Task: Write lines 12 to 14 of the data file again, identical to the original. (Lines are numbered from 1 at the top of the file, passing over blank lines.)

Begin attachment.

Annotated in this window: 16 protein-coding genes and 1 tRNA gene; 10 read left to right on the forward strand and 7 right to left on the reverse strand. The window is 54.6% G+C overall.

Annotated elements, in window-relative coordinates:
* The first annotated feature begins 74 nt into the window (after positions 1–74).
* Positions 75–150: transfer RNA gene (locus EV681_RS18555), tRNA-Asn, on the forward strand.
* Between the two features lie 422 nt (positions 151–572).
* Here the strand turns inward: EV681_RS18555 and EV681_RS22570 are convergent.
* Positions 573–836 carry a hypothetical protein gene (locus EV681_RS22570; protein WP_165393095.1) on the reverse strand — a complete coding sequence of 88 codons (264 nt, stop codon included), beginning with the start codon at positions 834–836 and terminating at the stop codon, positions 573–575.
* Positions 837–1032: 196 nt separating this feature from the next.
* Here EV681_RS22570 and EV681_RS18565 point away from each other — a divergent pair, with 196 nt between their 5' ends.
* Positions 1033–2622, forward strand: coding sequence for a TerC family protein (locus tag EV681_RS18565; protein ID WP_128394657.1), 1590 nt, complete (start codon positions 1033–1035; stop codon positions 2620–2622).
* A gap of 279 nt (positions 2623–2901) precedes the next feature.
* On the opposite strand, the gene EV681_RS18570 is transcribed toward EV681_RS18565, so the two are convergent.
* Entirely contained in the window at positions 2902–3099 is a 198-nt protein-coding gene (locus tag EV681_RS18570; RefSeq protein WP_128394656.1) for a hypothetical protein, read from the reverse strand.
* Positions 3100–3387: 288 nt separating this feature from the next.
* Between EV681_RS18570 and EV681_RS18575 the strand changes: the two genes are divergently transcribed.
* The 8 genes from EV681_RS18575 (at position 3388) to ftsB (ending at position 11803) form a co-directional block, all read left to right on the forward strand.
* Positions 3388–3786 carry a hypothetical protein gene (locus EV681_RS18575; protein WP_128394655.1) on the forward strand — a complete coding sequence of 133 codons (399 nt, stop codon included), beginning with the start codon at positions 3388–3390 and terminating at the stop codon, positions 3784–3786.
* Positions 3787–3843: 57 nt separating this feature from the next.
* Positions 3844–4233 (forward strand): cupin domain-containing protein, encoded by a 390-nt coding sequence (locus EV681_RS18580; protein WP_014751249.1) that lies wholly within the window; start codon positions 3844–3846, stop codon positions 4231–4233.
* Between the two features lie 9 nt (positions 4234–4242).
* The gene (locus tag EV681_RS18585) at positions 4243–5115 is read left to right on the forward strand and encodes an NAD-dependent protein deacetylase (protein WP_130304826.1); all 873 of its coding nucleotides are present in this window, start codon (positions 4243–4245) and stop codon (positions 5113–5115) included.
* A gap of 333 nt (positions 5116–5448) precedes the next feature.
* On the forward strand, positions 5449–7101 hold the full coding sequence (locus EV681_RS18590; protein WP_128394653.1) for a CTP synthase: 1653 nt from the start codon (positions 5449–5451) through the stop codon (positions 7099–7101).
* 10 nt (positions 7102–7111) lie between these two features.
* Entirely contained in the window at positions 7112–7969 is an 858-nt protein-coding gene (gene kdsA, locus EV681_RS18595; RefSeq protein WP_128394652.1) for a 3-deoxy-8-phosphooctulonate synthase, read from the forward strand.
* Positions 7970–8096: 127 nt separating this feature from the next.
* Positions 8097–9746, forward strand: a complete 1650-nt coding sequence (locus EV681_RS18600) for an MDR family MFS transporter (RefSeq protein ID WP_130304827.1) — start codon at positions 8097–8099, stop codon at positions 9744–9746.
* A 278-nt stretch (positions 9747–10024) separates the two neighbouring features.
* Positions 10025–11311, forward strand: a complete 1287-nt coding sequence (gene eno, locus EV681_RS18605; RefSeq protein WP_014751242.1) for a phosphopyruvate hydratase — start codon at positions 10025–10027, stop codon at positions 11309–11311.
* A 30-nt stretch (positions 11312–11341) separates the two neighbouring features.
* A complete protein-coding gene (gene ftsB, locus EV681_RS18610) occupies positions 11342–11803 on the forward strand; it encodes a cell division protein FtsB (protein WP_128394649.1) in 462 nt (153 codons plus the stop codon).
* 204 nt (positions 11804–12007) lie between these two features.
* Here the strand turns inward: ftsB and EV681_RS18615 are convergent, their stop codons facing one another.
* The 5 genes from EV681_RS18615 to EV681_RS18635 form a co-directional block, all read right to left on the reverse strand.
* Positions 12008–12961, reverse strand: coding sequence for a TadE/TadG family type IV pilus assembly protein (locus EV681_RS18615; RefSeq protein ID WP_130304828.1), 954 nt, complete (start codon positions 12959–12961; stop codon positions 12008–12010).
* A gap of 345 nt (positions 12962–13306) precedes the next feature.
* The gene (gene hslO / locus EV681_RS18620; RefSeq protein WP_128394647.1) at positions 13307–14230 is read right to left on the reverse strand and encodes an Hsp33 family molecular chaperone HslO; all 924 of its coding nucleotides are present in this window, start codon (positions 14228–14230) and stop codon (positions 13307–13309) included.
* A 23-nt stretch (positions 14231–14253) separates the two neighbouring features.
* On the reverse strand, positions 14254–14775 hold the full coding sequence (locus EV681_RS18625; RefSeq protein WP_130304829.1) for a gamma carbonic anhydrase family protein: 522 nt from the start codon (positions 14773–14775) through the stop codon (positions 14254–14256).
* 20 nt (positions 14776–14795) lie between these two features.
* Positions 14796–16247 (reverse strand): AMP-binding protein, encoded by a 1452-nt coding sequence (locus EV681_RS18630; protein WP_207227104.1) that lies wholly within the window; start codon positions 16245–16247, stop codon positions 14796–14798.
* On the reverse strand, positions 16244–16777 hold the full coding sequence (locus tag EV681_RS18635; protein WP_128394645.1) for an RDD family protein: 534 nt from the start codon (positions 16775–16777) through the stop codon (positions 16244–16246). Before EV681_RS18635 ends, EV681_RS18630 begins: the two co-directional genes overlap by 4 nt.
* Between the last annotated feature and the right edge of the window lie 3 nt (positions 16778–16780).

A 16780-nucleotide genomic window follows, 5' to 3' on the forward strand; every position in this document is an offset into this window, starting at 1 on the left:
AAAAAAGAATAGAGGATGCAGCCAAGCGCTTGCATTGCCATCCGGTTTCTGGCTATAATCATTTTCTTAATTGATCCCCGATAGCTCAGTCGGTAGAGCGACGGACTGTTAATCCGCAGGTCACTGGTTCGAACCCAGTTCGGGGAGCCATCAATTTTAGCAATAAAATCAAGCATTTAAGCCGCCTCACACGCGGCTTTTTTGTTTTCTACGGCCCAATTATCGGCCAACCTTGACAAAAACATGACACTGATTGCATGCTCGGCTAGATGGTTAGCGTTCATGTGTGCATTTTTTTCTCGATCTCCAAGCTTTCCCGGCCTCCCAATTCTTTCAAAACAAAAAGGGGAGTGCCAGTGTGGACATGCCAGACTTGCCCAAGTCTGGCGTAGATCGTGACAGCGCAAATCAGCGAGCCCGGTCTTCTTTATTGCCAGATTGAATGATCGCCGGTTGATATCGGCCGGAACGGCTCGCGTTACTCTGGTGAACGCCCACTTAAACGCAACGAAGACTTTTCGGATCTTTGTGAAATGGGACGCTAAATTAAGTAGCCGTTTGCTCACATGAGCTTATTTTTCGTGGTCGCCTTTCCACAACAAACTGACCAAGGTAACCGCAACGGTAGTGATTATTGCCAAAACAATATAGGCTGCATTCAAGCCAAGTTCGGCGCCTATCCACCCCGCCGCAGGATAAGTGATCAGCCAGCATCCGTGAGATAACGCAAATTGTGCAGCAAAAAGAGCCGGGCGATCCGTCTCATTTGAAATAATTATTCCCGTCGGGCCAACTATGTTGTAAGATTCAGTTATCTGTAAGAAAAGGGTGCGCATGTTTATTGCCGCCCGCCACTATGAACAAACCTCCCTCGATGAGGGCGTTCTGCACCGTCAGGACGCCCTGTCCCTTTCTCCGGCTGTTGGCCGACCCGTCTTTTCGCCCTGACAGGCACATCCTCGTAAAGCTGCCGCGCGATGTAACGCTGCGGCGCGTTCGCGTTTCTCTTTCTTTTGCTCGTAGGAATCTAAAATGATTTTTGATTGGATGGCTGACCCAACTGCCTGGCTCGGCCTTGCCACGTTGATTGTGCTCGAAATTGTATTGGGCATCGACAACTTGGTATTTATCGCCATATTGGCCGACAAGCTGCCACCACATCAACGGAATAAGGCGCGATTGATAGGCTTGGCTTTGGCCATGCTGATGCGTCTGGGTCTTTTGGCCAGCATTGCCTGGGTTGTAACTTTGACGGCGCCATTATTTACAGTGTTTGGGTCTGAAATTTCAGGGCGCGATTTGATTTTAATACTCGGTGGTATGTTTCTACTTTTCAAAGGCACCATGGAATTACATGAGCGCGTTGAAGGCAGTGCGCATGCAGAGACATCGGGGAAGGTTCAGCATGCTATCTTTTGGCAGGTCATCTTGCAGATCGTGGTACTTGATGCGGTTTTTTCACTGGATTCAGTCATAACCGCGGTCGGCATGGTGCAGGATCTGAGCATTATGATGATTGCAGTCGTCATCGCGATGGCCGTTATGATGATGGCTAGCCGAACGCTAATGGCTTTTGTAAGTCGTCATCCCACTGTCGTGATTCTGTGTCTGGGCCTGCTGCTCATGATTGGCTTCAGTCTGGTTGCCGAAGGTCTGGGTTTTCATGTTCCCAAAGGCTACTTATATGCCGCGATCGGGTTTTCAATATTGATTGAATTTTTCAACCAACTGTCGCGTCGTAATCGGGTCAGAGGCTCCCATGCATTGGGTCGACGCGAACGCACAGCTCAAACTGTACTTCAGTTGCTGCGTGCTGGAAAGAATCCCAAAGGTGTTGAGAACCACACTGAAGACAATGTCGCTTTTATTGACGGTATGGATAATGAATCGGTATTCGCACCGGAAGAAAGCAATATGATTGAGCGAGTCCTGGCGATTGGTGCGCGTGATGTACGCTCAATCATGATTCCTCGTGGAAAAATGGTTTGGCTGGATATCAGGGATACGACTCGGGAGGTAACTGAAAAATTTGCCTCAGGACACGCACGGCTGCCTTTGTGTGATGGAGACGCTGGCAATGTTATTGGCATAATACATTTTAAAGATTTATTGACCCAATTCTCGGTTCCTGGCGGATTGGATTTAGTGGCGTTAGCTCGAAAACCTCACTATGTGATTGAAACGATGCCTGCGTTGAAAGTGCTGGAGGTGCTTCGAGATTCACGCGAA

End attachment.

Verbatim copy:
* On the opposite strand, the gene EV681_RS18570 is transcribed toward EV681_RS18565, so the two are convergent.
* Entirely contained in the window at positions 2902–3099 is a 198-nt protein-coding gene (locus tag EV681_RS18570; RefSeq protein WP_128394656.1) for a hypothetical protein, read from the reverse strand.
* Positions 3100–3387: 288 nt separating this feature from the next.